(59)
(64)
(76)
(30)
(22)
(10)
(23)
(83)
(95)
(77)
(55)
(53)
(40)
(41)
(43)
(16)
(28)
( 4)

Doug Marsh
Ed Muransky
Kurt Becker
George Lilja
John Arbenznik
Mike Leoni
Alan Mitchell
Ralph Clayton
B. J. Dickey
Lawrence Reid

(233)
(217)
(244)
(249)
(243)
(255)
(184)
(226)
(188)
(223)

TE
ST
RG
C
LG
QT
WR
WB
QB
FB

( 5)
(72)
(63)
(58)
(79)
(75)
(85)
(13)
(24)
(34)

KANSAS
Dan Wagoner
Mike Gay
Jim Ragsdale
Bob Fiss
Bob Whitten
Dave Fletcher
Lloyd Sobek
Kevin Clinton{
Harry Sydney +
Walter Mack +
Kirby Criswell
Charles Casey
Jim Radcliff
James Jackson+
Jim Zidd
Scellars Young
Monty Carbonell
Delvin Miller
Frank Wattelet
Leroy Irvin
Bobby Barrow

DEFENSE

(170)
(250)
(230)
(245)
(260)
(265)
(230)
(215)
(200)
(185)
(230)
(245)
(230)
(250)
(230)
(215)
(230)
(180)
(186)
(180)
(185)

Ben Needham (211)
Curtis Greer (250)
Mike Trgovac (227)
Dale Keitz (233)
Mel Owens (235)
Ron Simpkins (229)
Andy Cannavino (221)
Jeff Reeves (192)
Mike Jolly (186)
Mark Bramen (195)
Michael Harden (189)

OLB (88)
LT (92)
MG (86)
T (97)
OLB (51)
ILB (52)
ILB (96)
WOLF (31)
WHB (40)
SHB (47)
FS (39)

-,
S

.\/
},. \ S

_l -
..

, C
JUST MY LUCK
To CATCH WPIM
ON TH EREBOUND
------

SPOR TS OF THE DAILY:

' f.
,

riRa--",

'THIS )YE
_ JOLA-5T y

--- _
_
_. - _
C

I'

'AR.

GOPHERS TRY TO TAME TROJAN HORSE

Ailing Bli
By SCOTT M. LEWIS
Michigan fans can treat themselves
to a sports doubleheader today and -
surprise! - Bo Schembechler's boys
are only part of the attraction.
The Wolverine men's graduate soc-
cer club begins today's sports
festivities at 11 a.m., as it hosts the
University of Detroit at Elbel field.
(And, oh yes, the football team faces
Kansas this afternoon at 1).
Football fanatics afraid to miss a
single down can take in the entire soc-
cer game, as an average contest lasts
no more than12 hours.
THE BLUE booters opened the 1979
season against Eastern Michigan Wed-
nesday evening, dropping a 2-0
decision. Third-year graduate player
Matthew Lynes came away from the
loss excited about the team's prospects
this fall.
"We compare very favorably with
last year's (7-3) team," Lynes ap-
praised. "In fact, we played better as a
team Wednesday than we did all last
year"
HOwever, the squad already has been
plagued by injury. Five key players
have been sidelined, including top
defender Mohammed Hadi, out with
torn backumuscles. Team manager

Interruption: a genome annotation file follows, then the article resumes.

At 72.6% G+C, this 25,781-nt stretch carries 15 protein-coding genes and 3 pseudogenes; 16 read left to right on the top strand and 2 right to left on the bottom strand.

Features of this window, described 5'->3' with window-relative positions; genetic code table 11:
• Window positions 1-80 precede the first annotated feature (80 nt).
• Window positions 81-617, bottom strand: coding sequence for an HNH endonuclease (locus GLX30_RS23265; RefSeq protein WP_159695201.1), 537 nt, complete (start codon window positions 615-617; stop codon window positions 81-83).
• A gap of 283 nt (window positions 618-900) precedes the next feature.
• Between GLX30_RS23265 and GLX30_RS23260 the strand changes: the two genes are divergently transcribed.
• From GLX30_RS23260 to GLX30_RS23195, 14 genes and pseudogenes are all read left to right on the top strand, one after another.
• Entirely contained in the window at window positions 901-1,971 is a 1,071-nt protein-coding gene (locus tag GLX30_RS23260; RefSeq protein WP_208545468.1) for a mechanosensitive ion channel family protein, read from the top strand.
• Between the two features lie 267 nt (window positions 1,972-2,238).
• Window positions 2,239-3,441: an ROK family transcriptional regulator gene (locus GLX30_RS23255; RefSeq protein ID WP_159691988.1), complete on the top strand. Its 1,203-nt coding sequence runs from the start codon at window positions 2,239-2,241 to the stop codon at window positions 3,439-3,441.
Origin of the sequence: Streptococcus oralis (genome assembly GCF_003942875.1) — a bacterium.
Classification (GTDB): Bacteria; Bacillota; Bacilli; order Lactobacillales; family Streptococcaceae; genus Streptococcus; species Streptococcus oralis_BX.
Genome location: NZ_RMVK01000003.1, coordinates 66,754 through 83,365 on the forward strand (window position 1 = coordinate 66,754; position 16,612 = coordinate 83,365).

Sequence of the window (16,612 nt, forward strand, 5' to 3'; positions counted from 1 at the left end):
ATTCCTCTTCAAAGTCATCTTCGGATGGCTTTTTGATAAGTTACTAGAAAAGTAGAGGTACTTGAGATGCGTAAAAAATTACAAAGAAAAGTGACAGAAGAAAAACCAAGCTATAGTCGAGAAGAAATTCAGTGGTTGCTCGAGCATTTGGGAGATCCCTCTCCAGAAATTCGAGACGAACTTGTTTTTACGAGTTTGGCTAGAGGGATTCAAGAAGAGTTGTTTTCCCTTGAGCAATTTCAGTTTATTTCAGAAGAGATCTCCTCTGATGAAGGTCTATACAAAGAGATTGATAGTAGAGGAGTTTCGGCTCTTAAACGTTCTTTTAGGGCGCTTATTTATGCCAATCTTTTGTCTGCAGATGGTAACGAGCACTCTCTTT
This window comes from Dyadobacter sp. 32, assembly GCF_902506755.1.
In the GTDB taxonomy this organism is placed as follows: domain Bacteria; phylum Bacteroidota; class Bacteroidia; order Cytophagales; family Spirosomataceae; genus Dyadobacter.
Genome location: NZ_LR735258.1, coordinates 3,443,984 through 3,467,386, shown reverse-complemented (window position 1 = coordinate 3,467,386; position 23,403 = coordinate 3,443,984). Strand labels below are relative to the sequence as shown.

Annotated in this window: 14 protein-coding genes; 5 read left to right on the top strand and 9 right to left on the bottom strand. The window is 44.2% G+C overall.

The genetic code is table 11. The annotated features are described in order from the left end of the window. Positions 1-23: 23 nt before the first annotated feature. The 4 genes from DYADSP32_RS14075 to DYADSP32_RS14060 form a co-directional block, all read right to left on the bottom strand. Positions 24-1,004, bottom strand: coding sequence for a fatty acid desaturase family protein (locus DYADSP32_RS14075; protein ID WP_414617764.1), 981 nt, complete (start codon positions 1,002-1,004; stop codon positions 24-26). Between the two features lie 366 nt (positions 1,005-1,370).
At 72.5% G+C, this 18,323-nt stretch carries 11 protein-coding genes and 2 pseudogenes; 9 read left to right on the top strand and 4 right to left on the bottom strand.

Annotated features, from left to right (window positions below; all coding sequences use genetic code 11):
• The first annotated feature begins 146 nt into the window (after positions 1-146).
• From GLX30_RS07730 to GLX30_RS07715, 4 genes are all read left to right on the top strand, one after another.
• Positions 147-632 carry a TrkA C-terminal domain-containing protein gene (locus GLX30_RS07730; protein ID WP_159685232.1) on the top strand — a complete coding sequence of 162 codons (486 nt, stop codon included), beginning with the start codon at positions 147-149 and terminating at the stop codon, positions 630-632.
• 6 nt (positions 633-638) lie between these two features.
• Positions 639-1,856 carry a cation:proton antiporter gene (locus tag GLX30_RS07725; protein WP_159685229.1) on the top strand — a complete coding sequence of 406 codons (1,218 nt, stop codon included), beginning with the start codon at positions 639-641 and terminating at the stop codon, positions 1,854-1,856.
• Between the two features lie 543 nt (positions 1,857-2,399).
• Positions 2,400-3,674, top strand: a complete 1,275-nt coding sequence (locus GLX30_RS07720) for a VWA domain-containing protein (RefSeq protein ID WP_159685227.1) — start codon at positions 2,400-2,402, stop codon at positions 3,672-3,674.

Eduardo Munoz is also ailing.
MICHIGAN'S roster once again
resembles a mini-United Nations
Security Council, with delegates from
Colombia (Munoz), Iran (Hadi),
England, Scotland, Greece and the
United States.
The Blue undergraduate soccer team
kicks off its season tonight at 8 when the
Michigan Soccer League Amateur All-
Stars invade Ferry Field..
Meanwhile, the Wolverine rugby
team is on the road today, sending a
split squad against Scioto Valley and
Detroit Tradesman.
Linksters lagging
It's a pleasant .surprise when the
golfers that you didn't expect to play
well, come through with flying colors.
By the same token, it's a disappoin-
tment when the players you expected to
excel, don't.
This is the situation that Michigan
golf coach Tom Simon is viewing as his
team competes in the Yale Invitational
being held this weekend in New Haven,
Connecticut. Three members of the
Michigan squad, who never made

varisty before, have suddenly emerged
from obscurity.
DAVE KOCH, and Phil Mokris
played with the Michigan team last
spring, but never quite golfed well
enough to make a mark among the top
five. With the help of a new Blue
linkster, John Morse, they have led the
team in this weekend's competition.
A strong University of Virginia squad
led the first day's competition with an
admirable 284. Michigan lagged behind
in sixth place, twenty-six shots off the
pace.
"The fact that the team had no prac-
tice round was a distinct disadvantage.
Now that they've played the course, the

Boilermakers eye Irish

ue booters take on UD

scores should improve."
-JOANNE SCHNEIDER
The Game Needs
to be Checked Out
BILLIARDS
at the UNION
Rates Reduced
, Everyday
to 6,pm

By ART REGNER
Southern Cal, Nebraska, Notre Dame
and UCLA (all nationally ranked), will
be among this week's opponents as, for
the first time this season, all Big Ten
teams will engage in non-conference
play.
Today marks the fifty-first meeting
between state rivals Notre Dame and
Purdue. Although they lost the
statistical battle to Michigan last week,
the Irish have many offensive threats.